Georg Wilhelm Friedrich Hegel (黑格尔; 1770-1831), German philosopher


Bust of Shen Jiaben (沈家本) in Wuzhou's Pantang Park (潘塘公园)
Shen Jiaben (沈家本; 1840-1913), Chinese politician and jurist


Bust of Shen Junru (沈钧儒) in Wuzhou's Pantang Park (潘塘公园)
Shen Junru (沈钧儒, 1875 - 1963), first president of the Supreme People's Court of China in the People's Republic of China


Bust of Dong Biwu (董必武)  in Wuzhou's Pantang Park (潘塘公园)
Dong Biwu (董必武; 1886 - 1975), Chinese communist political leader


Bust of Xie Juezai (谢觉哉) in Wuzhou's Pantang Park (潘塘公园)
Xie Juezai (谢觉哉; 1884 - 1971), former President of the Supreme People's Court

Monday, April 8, 2019

A Cantonese Opera in Hong Kong About Donald Trump

About a month and a half ago in Hong Kong, as I left the Yau Ma Tei metro station I noticed an advertisement for the new Cantonese opera "Trump On Show".

Trump On Show advertisement


Yes, this really exists:
Start with a performer playing President Trump. Then bring in a long-lost brother who was raised in China.

Throw in castmates portraying a ping-pong-loving Mao Zedong, a deal-seeking Kim Jong Un, Ivanka Trump and Mao’s power-hungry fourth wife.

They are singing. Opera. In Cantonese.

And, well, it’s complicated.
For more about those complications, read Mary Hui's piece about the Trumpian opera in The Washington Post, which includes some perspectives from the opera's creator, Li Kui-ming:
Li also studied the president’s quirks and habits — his penchant for fast food and television-watching habits — to develop Trump’s character.

Li, however, was struck by similarities between Mao and Trump.

“What they share in common is they both started a cultural revolution,” Li said.
Oh boy.

Trump wasn't the only Republican U.S. politician that I recently noticed in Hong Kong. Admittedly, it was a bit confounding to turn around at a bus stop in Kowloon Bay and think "Is that really Dick Cheney?".

Vice movie poster ad in Hong Kong


I don't expect to attend any "Trump on Show" performances, which opens April 12, or have anything worth saying about the movie "Vice". So this post is probably all you'll find about them here. I will update if I see any indications of a Hong Kong musical about George W. Bush though.

Thursday, April 4, 2019

Wednesday, April 3, 2019

Life Moving On The Gui River Western Bank Wall in Wuzhou

The three rivers in central Wuzhou all have portions bordered by long walls. Below are several scenes on a wall alongside the western bank of the Gui River (桂江). The occasional light rains and overcast sky this afternoon didn't keep some people from walking, riding bicycles, jogging, stretching, and talking their dogs for a walk. In terms of lighting, parks, and number of levels, this wall may not have received as much attention from the city as other walls, but it has its own charm and life.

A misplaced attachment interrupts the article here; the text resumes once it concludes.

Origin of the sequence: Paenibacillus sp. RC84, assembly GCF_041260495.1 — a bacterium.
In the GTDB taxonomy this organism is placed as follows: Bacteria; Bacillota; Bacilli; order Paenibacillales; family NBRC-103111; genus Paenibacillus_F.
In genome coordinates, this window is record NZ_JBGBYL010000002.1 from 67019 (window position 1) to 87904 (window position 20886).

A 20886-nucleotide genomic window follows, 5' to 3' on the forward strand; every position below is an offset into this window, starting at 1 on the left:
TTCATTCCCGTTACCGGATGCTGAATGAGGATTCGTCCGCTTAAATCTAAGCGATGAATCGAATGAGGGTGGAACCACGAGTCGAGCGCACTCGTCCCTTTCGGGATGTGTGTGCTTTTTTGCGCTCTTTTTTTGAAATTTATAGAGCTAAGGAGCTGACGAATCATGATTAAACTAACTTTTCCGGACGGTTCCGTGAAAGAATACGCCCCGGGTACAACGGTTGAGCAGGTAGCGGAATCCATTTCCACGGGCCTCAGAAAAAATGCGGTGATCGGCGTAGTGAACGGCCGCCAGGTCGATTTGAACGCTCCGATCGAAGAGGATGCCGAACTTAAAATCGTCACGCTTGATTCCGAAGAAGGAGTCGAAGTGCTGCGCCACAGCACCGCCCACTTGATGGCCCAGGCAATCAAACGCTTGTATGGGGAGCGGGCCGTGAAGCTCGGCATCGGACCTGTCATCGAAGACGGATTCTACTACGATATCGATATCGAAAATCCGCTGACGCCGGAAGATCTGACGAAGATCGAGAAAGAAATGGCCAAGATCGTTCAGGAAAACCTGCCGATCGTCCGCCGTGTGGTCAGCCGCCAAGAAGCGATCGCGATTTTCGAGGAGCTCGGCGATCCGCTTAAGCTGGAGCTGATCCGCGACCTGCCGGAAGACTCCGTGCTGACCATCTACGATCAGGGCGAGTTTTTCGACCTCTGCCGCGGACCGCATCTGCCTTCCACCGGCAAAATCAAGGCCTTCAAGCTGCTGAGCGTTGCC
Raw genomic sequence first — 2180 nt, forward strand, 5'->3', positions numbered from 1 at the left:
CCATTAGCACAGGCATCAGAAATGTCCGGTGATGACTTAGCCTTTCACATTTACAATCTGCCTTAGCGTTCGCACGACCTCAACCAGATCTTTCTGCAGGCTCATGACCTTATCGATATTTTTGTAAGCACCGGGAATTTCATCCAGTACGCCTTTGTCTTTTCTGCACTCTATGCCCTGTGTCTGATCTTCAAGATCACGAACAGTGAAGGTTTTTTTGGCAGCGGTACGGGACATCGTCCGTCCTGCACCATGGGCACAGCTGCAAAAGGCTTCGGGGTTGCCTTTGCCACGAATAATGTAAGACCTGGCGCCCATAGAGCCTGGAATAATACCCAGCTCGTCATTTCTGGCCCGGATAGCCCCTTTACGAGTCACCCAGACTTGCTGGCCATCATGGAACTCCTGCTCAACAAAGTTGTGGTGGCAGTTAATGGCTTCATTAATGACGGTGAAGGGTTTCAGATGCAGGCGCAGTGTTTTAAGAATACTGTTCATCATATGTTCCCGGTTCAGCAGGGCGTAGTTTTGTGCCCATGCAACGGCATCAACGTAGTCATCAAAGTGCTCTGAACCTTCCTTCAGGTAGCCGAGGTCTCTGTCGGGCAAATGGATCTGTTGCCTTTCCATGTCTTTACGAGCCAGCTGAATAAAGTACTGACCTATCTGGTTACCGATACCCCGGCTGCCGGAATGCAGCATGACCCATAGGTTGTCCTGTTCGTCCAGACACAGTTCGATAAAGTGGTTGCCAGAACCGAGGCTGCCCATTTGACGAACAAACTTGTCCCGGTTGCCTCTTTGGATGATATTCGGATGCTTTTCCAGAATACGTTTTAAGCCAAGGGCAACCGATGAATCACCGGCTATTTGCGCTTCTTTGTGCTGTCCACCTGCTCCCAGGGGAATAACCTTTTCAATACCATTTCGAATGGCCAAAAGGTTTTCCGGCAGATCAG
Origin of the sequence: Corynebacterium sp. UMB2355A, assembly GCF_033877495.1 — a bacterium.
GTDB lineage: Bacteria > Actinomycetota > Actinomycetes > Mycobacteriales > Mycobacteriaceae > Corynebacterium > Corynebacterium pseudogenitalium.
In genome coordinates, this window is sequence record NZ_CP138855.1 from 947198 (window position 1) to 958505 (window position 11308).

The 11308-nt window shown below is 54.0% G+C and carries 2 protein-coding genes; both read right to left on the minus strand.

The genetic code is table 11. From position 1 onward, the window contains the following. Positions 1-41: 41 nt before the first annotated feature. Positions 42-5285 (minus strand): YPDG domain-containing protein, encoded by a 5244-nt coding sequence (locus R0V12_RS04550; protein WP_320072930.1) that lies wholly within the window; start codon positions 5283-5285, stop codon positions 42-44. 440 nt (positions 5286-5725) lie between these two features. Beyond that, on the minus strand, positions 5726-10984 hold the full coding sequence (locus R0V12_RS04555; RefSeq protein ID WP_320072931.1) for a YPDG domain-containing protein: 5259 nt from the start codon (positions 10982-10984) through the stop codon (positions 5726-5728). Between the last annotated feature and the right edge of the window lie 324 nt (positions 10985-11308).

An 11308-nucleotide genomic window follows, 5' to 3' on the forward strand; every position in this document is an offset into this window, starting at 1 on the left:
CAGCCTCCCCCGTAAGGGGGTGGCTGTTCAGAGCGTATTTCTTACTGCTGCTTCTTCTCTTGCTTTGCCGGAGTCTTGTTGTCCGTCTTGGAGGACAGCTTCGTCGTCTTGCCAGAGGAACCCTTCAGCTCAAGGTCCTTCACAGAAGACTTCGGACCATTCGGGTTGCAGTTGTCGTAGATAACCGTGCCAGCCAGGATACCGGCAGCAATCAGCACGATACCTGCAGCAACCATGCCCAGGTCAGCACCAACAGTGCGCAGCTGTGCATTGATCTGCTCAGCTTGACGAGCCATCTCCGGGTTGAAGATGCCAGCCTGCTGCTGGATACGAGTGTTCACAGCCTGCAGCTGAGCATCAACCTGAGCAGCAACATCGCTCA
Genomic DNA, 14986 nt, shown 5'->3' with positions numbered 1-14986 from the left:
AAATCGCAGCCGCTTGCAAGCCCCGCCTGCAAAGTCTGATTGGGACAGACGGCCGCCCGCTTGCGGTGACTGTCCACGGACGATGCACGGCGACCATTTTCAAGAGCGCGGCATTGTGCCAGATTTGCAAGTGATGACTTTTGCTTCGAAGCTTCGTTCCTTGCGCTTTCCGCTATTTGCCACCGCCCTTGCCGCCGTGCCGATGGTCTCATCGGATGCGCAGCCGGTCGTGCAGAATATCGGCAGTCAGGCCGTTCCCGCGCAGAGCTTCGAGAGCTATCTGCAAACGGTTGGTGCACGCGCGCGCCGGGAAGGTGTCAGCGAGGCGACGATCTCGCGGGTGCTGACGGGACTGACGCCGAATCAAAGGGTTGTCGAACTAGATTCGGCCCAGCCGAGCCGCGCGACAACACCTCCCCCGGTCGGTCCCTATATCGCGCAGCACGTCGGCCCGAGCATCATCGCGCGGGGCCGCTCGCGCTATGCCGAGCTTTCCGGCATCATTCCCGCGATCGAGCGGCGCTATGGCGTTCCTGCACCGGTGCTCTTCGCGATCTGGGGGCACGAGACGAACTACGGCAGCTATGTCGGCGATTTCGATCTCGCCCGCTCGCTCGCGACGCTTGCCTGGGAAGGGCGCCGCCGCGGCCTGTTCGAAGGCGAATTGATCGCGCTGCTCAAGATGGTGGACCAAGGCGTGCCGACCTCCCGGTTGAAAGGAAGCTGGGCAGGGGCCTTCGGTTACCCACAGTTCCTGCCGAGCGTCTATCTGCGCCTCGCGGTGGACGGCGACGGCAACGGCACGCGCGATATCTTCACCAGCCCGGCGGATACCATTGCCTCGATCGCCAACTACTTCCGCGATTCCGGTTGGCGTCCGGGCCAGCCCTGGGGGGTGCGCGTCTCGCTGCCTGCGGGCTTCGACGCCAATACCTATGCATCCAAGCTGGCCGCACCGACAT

woman riding a bicycle on a wall bordering the Gui River (桂江) in Wuzhou (梧州)



man jogging on a wall bordering the Gui River (桂江) in Wuzhou (梧州)



couple walking together on a wall bordering the Gui River (桂江) in Wuzhou (梧州)



small dog walking on a wall bordering the Gui River (桂江) in Wuzhou (梧州)



man walking with outstretched arms on a wall bordering the Gui River (桂江) in Wuzhou (梧州)



man stretching on a wall bordering the Gui River (桂江) in Wuzhou (梧州)



woman walking a dog on a wall bordering the Gui River (桂江) in Wuzhou (梧州)



man jogging on a wall bordering the Gui River (桂江) in Wuzhou (梧州)



young woman stretching on a wall bordering the Gui River (桂江) in Wuzhou (梧州)



man walking a dog on a wall bordering the Gui River (桂江) in Wuzhou (梧州)



man riding a bike on a wall bordering the Gui River (桂江) in Wuzhou (梧州)



three elementary school students walking on a wall bordering the Gui River (桂江) in Wuzhou (梧州)


Don't Cry Over Spilled Milk in Wuzhou

A spilled white drink next to the Xun River (浔江) in Wuzhou
A spilled drink that perhaps included some milk next to the Xun River (浔江) in Wuzhou

I had plans for an April Fool's Day post on Monday. Early in the afternoon I had a new idea and collected some critical material for it. Then I wondered whether it might be too convincing of a post for April Fool's, a conundrum I've run into before. Then other things came up, and I realized I had no more time.

So, next year. Or next life. In any case, I have material for a less confounding post now.

These things happen.